const client = new AWS.DynamoDB.DocumentClient({ accessKeyId, endpoint, secretAccessKey });

const key: Record<string, string> = {
  pk: 'ticket-master',
  sk: 'current'
}

let ticketNumber: number | BigInt = 1;
({
  Attributes: { ticketNumber },
} = await client
  .update({
    ConditionExpression: 'attribute_exists(pk)',
    ExpressionAttributeValues: {
      ':ticketNumber': ticketNumber
    },
    Key: key,
    ReturnValues: 'UPDATED_NEW',
    TableName: 'my-dynamodb-table',
    UpdateExpression: 'SET ticketNumber = ticketNumber + :ticketNumber',
  })
  .promise()
);

There is an edge-case here: what if the row does not yet exist? In this case the ConditionExpression above will cause the update to fail. To account for this, the process should trap for the failure and seed the initial value.

await client
  .put({
    ConditionExpression: 'attribute_not_exists(pk)',
    Item: {
      ...key,
      ticketNumber
    },
    TableName: 'my-dynamodb-table',
  })
  .promise();

There is yet another edge-case here: what if another competing process beats the first process in seeding the initial value? In this case the ConditionExpression here will fail also. The solution is to retry the first update statement a second time. One of these two operations will ultimately succeed.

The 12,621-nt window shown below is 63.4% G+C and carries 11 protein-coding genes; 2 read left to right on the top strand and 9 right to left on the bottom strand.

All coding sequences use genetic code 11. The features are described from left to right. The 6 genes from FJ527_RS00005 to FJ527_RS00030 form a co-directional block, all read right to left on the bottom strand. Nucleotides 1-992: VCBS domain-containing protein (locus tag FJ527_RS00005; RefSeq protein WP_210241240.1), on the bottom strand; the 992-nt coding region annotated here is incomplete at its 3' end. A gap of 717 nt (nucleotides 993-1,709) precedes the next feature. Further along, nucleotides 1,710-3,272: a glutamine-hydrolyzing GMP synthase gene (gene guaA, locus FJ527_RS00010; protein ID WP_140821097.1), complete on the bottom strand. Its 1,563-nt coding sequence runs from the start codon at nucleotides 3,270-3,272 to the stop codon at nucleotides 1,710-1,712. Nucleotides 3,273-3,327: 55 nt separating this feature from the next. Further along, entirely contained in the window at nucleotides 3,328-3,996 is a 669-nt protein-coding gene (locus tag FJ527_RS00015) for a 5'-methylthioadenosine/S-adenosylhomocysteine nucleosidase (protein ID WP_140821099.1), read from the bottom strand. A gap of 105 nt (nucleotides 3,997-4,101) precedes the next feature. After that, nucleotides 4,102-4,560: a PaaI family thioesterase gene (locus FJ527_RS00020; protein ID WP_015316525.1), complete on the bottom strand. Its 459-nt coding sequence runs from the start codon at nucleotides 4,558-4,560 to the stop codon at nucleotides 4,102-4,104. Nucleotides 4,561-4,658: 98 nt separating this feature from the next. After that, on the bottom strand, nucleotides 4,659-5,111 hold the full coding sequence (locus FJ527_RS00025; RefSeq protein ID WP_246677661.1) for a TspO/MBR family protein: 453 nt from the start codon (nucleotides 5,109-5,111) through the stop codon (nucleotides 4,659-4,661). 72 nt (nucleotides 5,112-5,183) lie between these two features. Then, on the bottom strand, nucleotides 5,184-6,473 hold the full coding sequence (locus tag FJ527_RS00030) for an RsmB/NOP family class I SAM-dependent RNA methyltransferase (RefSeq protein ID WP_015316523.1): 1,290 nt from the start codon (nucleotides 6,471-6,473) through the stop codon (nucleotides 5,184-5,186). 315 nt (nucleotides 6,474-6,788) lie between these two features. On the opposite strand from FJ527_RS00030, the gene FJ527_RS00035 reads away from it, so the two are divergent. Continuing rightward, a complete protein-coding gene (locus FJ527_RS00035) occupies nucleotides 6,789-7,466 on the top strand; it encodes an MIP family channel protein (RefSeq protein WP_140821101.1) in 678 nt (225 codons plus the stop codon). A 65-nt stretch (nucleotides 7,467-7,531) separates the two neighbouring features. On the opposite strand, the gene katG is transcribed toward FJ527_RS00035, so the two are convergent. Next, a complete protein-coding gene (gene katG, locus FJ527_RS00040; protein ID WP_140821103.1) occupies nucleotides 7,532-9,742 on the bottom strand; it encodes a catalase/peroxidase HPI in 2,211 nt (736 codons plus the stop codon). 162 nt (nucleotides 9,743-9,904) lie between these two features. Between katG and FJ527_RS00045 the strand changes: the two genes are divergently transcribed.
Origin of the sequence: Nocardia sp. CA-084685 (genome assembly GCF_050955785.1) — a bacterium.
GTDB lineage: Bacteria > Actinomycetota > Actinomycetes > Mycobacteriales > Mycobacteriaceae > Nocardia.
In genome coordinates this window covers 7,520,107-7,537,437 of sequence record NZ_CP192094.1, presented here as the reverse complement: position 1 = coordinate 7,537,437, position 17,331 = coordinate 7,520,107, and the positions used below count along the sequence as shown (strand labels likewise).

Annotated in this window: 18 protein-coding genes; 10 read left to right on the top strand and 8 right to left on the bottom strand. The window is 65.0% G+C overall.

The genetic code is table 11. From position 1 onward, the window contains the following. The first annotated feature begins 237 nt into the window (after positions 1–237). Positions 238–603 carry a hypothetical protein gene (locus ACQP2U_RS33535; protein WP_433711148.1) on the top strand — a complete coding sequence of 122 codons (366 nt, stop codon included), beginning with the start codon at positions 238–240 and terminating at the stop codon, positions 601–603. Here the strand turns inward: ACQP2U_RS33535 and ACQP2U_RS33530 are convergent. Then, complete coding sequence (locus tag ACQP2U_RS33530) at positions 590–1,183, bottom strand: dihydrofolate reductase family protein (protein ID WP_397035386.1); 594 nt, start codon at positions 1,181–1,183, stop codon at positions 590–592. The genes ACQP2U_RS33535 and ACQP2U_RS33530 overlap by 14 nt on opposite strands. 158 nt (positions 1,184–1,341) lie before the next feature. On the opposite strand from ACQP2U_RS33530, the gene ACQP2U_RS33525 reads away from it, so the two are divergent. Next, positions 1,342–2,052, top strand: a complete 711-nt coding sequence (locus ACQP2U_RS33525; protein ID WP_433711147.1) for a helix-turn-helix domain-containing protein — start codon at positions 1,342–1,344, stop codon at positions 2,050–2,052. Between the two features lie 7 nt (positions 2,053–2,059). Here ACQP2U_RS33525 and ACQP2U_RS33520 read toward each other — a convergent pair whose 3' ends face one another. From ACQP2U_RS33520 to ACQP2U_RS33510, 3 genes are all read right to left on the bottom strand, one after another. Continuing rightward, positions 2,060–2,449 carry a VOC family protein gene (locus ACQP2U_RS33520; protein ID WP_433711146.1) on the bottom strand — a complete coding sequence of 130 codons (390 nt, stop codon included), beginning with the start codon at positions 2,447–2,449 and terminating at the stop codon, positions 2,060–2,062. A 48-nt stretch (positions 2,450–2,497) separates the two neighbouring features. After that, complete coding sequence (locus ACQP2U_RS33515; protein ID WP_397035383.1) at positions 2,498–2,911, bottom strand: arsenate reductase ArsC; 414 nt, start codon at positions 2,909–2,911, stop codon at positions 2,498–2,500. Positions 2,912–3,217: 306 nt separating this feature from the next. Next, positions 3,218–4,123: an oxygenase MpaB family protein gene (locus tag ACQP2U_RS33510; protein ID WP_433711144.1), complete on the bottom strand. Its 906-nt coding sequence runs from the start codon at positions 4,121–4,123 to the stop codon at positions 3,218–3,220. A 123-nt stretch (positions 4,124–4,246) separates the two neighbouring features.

Once the ticket number is determined, the process enters the queue by creating a row in DynamoDB where the sort key defines the order of the data using the ticket number. The partition key of the queue row is the name of the entity being locked. If multiple types of locks are desired against the same entity, then the sort key can implement a namespace prefix followed by the ticket number.

Example creating queued lock row

/**
 * In this example, the pk (partition key) is the name of the entity which is to be locked.
 * The sk (sort key) implements a namespacing strategy, which allows for multiple, independent
 * locks to be applied to the same entity.
 * To prevent deadlocks, any two processes would need to use the same ticket number for each lock.
 */

const now = Date.now() / 1000;

await client